Significance and Use
4.1 This guide is intended to provide building professionals with a methodology for conducting periodic condition assessments of building facades, for the purpose of determining if conditions exist in the subject facades that represent hazards to persons or property. It addresses the performance expectations and service history of a facade, the various components of a facade, and the interaction between these components and adjacent construction to provide a stable and reliable enclosure system. This guide was written as a parallel document to Practice as well as potential uses in conducting facade inspections as required by authorities having jurisdiction. Practice is written in the imperative form as a Standard Practice and is designed for adoption by specifying authorities. This guide is intended as a dissemination of explicit knowledge gained from experience of conducting periodic facade inspections. Implicit in this guide are general facade inspection techniques that have been tailored for periodic inspections. These tips and techniques are shared to provide a comprehensive template from which a facade inspection program can be tailored.
4.1.1 Qualifications—Use of this guide requires knowledge of basic physics, construction and building exterior wall design principles and practices.
4.1.2 Application—The sequential activities described herein are intended to produce a complete and comprehensive evaluation program, but all activities may not be applicable or necessary for a particular evaluation program. It is the responsibility of the professional using this guide to determine the activities and sequence necessary to perform an appropriate condition assessment for a specific building properly.
4.1.3 Preliminary Assessment—A preliminary assessment may indicate that localized conditions in a wall system exist which are limited to a specific element or portion of a wall. The evaluation of causes may likewise be limited in scope, and the procedures recommended herein abridged according to the professional judgment of the investigator. A statement stipulating the limits of the investigation should be included in the report.
4.1.4 Expectations—Expectations about the overall effectiveness of a condition assessment program must be reasonable, and in proportion to a defined scope of work and the effort and resources applied to the task. The scope and effort of facade inspections is defined by the purchaser and provider of such services. The objective is to be as comprehensive as possible within a defined scope of work. The methodology in this guide is intended to address the intrinsic behavior of a facade system. Since every location throughout the building facade is not likely to be included in the evaluation program, it is possible that localized conditions of distress may not be identified. Conditions that are localized or unique may remain, and require additional evaluation. The potential results and benefits of the condition assessment program should not be over-represented.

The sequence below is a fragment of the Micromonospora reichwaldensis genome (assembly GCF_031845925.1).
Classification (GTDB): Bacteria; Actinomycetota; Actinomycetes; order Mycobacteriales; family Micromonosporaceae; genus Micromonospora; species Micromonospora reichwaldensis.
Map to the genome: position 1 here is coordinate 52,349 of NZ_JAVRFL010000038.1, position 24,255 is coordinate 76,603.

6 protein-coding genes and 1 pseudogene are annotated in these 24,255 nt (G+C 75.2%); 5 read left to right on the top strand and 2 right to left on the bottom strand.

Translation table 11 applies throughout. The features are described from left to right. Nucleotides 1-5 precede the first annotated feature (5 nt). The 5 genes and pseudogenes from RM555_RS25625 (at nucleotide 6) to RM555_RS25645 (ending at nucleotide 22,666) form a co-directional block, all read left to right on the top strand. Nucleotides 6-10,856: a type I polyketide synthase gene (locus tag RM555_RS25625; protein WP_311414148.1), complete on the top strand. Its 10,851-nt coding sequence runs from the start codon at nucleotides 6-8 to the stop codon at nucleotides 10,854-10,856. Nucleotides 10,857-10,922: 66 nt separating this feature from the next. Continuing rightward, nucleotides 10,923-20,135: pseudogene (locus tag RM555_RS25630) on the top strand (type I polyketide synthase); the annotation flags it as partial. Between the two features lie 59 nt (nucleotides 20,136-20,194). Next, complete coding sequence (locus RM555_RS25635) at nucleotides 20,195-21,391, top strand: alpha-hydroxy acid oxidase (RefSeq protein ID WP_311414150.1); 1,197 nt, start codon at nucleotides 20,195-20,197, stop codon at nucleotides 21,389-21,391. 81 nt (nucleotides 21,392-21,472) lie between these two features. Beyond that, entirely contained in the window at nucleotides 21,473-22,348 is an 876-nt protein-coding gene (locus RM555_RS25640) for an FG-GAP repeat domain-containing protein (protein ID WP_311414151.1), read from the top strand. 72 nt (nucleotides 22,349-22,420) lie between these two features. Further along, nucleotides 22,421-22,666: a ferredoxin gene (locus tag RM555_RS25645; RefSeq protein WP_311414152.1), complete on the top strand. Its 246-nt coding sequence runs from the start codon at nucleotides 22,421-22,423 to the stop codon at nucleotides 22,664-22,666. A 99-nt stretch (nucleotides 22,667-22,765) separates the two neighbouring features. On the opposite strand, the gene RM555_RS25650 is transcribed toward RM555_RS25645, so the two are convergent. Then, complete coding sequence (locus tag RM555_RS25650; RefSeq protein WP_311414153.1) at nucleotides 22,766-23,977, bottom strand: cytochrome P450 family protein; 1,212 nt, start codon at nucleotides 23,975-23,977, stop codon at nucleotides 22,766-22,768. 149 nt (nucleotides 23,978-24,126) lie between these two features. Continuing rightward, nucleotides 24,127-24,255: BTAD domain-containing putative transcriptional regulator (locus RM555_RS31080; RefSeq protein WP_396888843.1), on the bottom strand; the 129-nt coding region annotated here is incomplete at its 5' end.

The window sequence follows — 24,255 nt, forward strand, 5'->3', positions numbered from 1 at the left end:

4.2 This guide is not intended for use as listed below. In each instance, more appropriate standards or guides exist.
4.2.1 As a design guide, design check, or a guide specification. Reference to design features of a wall is only for the purpose of identifying items of interest for consideration in the condition assessment process.
4.2.2 As a construction quality control procedure, or as a preconstruction qualification procedure.
4.2.3 As a diagnostic protocol for evaluating buildings for water leakage or other performance related problems.
4.2.4 As a sole evaluation of facade damage arising from natural or manmade event/disasters.
1.1 This guide is intended to establish procedures and methodologies for conducting inspections of building facades including those that meet inspection criteria for compliance with Practice as well as potential uses in conducting facade inspections as required by authorities having jurisdiction. For the purposes outlined in this guide, unsafe conditions are hazards which could result from loss of facade materials.
1.2 Investigative techniques discussed may be intrusive, disruptive or destructive. It is the responsibility of the investigator to establish the limitations of use, to anticipate and advise of the destructive nature of some procedures, and to plan for patching and selective reconstruction as necessary.
1.3 The values stated in inch-pound units are to be regarded as standard. No other units of measurement are included in this standard.
1.4 This standard may involve hazardous materials, operations, and equipment. This standard does not purport to address all of the safety concerns, if any, associated with its use. It is the responsibility of the user of this standard to establish appropriate safety, health, and environmental practices and determine the applicability of regulatory limitations prior to use. Awareness of safety and familiarity with safe procedures are particularly important for aboveground operations on the exterior of a building and destructive investigative procedures that typically are associated with the work described in this standard.
1.5 This international standard was developed in accordance with internationally recognized principles on standardization established in the Decision on Principles for the Development of International Standards, Guides and Recommendations issued by the World Trade Organization Technical Barriers to Trade (TBT) Committee.